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For the Austrian unique unit, see Hussar (Civ5).

Game InfoEdit

Unique unit of the Polish civilization. Replaces the Lancer. Requires 20xHorse5 Horses.

  • Common abilities:
    • Formation I promotion
    • Can Move After Attacking
    • Penalty Attacking Cities (33)
    • No Defensive Terrain Bonuses
  • Special abilities:
    • Shock I promotion
    • Heavy Charge: Forces defender to retreat if it inflicts more damage than it receives. A defender who cannot retreat takes extra damage.
  • Special traits:
    • Extra strength (28 vs. 25)
    • Extra speed (+1)


The Winged Hussar is faster and more powerful than the Lancer, which it replaces. It is capable of forcing defenders to retreat when it inflicts more damage than it receives. A defender who cannot retreat instead takes extra damage.

This special ability is one of the most interesting in the game, and, needless to say, packs a punch! Normally you are able to activate it on (almost) every attack, unless you are attacking specialized anti-cavalry units. The Lancer is conceptually a unit designed to attack the weak links of the enemy lines - or alternatively, other cavalry - so you should never attempt to use it against powerful, fortified units. Try to surround enemy units, then attack with the Winged Hussar and eliminate them quickly! Even if you don't manage to corner the target, the displacement can have strategically important effects - for example, removing the target from a dangerous position.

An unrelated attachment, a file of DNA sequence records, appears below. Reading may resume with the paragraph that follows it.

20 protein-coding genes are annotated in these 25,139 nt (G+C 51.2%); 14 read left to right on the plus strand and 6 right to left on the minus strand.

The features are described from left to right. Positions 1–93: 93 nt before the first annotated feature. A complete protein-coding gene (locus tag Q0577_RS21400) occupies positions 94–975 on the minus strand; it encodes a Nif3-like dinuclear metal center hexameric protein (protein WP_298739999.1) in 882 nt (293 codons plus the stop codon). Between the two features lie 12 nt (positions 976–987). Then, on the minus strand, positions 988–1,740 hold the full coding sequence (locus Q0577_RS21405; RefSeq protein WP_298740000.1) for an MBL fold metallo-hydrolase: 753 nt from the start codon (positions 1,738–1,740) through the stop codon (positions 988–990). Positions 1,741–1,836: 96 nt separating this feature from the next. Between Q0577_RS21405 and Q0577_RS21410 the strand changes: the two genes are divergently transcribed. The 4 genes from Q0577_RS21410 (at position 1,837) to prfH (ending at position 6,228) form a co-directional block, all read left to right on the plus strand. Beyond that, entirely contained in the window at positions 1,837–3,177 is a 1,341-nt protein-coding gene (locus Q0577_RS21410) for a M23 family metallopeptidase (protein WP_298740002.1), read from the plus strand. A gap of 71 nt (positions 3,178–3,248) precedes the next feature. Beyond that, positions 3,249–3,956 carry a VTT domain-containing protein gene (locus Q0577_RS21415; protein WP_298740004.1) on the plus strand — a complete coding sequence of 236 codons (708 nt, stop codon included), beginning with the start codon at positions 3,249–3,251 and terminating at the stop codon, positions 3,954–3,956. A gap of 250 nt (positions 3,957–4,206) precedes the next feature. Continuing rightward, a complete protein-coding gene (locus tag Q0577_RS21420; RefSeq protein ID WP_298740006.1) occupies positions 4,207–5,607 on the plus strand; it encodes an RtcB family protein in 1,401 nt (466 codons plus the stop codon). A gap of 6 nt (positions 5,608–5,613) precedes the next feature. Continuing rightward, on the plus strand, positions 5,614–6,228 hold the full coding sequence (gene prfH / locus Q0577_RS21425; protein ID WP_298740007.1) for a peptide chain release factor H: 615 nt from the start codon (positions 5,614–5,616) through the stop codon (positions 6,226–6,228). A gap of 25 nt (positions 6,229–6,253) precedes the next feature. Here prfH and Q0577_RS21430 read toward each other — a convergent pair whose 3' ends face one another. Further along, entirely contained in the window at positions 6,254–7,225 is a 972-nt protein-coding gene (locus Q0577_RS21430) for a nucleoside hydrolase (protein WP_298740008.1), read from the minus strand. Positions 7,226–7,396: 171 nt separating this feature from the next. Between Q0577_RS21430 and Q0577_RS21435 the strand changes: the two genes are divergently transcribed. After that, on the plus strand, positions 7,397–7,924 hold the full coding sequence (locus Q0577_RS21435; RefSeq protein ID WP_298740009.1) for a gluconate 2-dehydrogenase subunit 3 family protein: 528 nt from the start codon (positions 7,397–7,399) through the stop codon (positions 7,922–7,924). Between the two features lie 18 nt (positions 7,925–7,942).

Winged Hussars are especially useful against Barbarians. If your enemy has captured a civilian unit, this unique ability will rescue it, even if the Barbarian survived your attack! It can also be used to force Barbarians out of their encampments, leaving the Winged Hussar on the encampment tile and instantly capturing it.

The Heavy Charge promotion ability carries over to Anti-Tank Guns and Helicopter Gunships, allowing for pushes later in the game.

Civilopedia entryEdit

The "winged" type of hussar was introduced into the Polish-Lithuanian military by King Stephen Bathory in the 1570s. Winged hussars generally carried a number of secondary weapons, usually a warhammer, a szabla saber, and one or two wheellock (later flintlock) pistols in saddle holsters. But their most distinctive accoutrement was the huge "wings," wooden frames attached to either the saddle or the rider's shoulders, covered with eagle, swan, goose or ostrich feathers. The purpose of the wings has never been definitely determined, but theories range from defense against enemy attacks from behind to making their own horse deaf to battle sounds, to intimidating enemy foot soldiers by making the hussars appear larger than normal men.


The most probable purpose of the wings was to make a loud, clattering noise which made it seem like the cavalry was much larger than in reality and frightened the enemy's horses. Other possibilities included the wings being made to defend the backs of the men against swords and lassos, or that they were worn to make their own horses deaf to the wooden noise-makers used by the Ottoman and the Crimean Tatars.


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